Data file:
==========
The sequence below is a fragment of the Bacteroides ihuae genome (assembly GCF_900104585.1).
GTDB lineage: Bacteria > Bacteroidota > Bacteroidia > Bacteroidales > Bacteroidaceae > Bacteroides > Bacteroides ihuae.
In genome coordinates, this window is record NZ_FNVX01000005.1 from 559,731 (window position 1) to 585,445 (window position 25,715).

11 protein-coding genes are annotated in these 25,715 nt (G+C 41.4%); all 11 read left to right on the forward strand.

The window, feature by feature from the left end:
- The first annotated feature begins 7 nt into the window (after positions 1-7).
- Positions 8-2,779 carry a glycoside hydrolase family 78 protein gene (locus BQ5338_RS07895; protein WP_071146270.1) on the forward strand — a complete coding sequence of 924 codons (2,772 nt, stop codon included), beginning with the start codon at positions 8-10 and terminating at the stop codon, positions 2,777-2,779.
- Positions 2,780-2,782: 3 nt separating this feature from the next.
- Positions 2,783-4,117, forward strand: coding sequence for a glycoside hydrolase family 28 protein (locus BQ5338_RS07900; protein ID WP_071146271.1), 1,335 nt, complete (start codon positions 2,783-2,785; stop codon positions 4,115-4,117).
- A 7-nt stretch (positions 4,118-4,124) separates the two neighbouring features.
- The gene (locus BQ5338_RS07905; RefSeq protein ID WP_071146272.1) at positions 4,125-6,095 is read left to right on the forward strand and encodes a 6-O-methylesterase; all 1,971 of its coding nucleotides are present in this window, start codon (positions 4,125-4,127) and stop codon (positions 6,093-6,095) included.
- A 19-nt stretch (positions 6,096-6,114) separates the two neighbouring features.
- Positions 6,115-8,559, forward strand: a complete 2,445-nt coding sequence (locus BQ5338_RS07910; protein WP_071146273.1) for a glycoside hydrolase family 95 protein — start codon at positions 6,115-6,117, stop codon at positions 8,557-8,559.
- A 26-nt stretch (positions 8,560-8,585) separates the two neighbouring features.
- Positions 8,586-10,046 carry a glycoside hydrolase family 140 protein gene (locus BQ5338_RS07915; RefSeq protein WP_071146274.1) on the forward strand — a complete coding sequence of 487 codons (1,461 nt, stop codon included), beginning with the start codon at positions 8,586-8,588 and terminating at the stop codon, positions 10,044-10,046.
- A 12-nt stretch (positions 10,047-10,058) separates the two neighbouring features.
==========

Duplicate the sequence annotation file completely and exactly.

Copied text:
The sequence below is a fragment of the Bacteroides ihuae genome (assembly GCF_900104585.1).
GTDB lineage: Bacteria > Bacteroidota > Bacteroidia > Bacteroidales > Bacteroidaceae > Bacteroides > Bacteroides ihuae.
In genome coordinates, this window is record NZ_FNVX01000005.1 from 559,731 (window position 1) to 585,445 (window position 25,715).

11 protein-coding genes are annotated in these 25,715 nt (G+C 41.4%); all 11 read left to right on the forward strand.

The window, feature by feature from the left end:
- The first annotated feature begins 7 nt into the window (after positions 1-7).
- Positions 8-2,779 carry a glycoside hydrolase family 78 protein gene (locus BQ5338_RS07895; protein WP_071146270.1) on the forward strand — a complete coding sequence of 924 codons (2,772 nt, stop codon included), beginning with the start codon at positions 8-10 and terminating at the stop codon, positions 2,777-2,779.
- Positions 2,780-2,782: 3 nt separating this feature from the next.
- Positions 2,783-4,117, forward strand: coding sequence for a glycoside hydrolase family 28 protein (locus BQ5338_RS07900; protein ID WP_071146271.1), 1,335 nt, complete (start codon positions 2,783-2,785; stop codon positions 4,115-4,117).
- A 7-nt stretch (positions 4,118-4,124) separates the two neighbouring features.
- The gene (locus BQ5338_RS07905; RefSeq protein ID WP_071146272.1) at positions 4,125-6,095 is read left to right on the forward strand and encodes a 6-O-methylesterase; all 1,971 of its coding nucleotides are present in this window, start codon (positions 4,125-4,127) and stop codon (positions 6,093-6,095) included.
- A 19-nt stretch (positions 6,096-6,114) separates the two neighbouring features.
- Positions 6,115-8,559, forward strand: a complete 2,445-nt coding sequence (locus BQ5338_RS07910; protein WP_071146273.1) for a glycoside hydrolase family 95 protein — start codon at positions 6,115-6,117, stop codon at positions 8,557-8,559.
- A 26-nt stretch (positions 8,560-8,585) separates the two neighbouring features.
- Positions 8,586-10,046 carry a glycoside hydrolase family 140 protein gene (locus BQ5338_RS07915; RefSeq protein WP_071146274.1) on the forward strand — a complete coding sequence of 487 codons (1,461 nt, stop codon included), beginning with the start codon at positions 8,586-8,588 and terminating at the stop codon, positions 10,044-10,046.
- A 12-nt stretch (positions 10,047-10,058) separates the two neighbouring features.